So anyway I went down and talked to [Albert Sabin], and he said well, why are you concerned about it? Well, I said "I'll tell you what, I have a feeling in my bones that this [SV40] virus is different, I don't know why to tell you this, but I just think this virus will have some long term effect." And he said what? And I said, "cancer." I said Albert, you probably think I'm nuts, but I just have that feeling. Well, in the meantime, we had this virus and put it into monkeys and into hamsters. So we had this meeting, and that was sort of the topic of the day, and the jokes that were going around were that "gee, we would win the Olympics because the Russians would all be loaded down with tumors."
Asked why the information about SV40 did not make it into the newspapers at the time, Hilleman answered:
Well, I guess it did, I don't remember. We had no press release on it. Obviously, you don't go out, this is a scientific affair within the scientific community... but, anyway we knew it was in our seed stock from making vaccines. That virus, you see, is one in 10,000 particles, is not inactivated by formaldehyde. It was good science at the time because that is what you did... you didn't worry about these wild viruses. So then the next thing you know... three, four weeks after that we found that there were tumors popping up out of these hamsters.
So in summary, the US government decided to try and wipe out the scourge of polio by fumigating the country with more than one billion pounds of DDT, which ended up actually causing the polio epidemic of the 1940s and 1950s. Hundreds of thousands of people died or suffered greatly. But the government misdiagnosed the cause of the epidemic, and so it moved to vaccinate nearly two-thirds of the population — about a hundred million people — and many more around the world with vaccines that actually caused paralysis in tens of thousands of people and were contaminated with a wild monkey virus found to produce cancer.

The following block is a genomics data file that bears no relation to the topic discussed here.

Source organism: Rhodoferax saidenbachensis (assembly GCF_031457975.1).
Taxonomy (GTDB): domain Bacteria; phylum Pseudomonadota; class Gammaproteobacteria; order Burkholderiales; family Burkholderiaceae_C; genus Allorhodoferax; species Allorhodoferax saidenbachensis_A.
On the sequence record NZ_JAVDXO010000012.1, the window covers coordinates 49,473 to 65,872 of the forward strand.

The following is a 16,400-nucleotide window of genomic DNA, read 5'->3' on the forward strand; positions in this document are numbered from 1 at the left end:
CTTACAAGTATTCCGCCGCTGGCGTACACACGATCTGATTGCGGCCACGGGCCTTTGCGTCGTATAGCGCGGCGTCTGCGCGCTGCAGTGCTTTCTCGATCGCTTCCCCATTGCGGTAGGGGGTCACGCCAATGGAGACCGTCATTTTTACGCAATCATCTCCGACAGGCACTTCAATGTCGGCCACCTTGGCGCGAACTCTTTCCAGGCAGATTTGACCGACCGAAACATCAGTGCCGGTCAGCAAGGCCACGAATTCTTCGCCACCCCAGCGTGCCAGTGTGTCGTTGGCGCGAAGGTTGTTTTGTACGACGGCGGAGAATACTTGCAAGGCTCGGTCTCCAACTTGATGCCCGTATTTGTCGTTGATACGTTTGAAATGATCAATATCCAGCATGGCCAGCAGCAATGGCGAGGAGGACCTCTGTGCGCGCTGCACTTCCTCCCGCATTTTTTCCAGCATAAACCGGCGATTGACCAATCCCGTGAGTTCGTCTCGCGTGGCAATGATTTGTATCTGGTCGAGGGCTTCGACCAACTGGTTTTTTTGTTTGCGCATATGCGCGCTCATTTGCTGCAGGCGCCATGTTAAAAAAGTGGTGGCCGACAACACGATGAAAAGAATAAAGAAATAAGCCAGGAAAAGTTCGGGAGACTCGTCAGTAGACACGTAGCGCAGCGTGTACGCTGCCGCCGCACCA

We may never know for sure whether SV40 is one of the main contributors to the steady rise in cancer rates in the US during the past half century. But you have to wonder. If so, it would be a tragedy of historic proportions. Not only because of the human toll taken by the disease, but because it would all have been so unnecessary had the government opted against poisoning the country with DDT in the first place. One bad decision led to another bad decision, and on and on. It's as if government officials and bureaucrats have this special talent for being unable to see the forest for the trees. And we the people— the trusting people — always seem to be the ones who pay for it.

The end.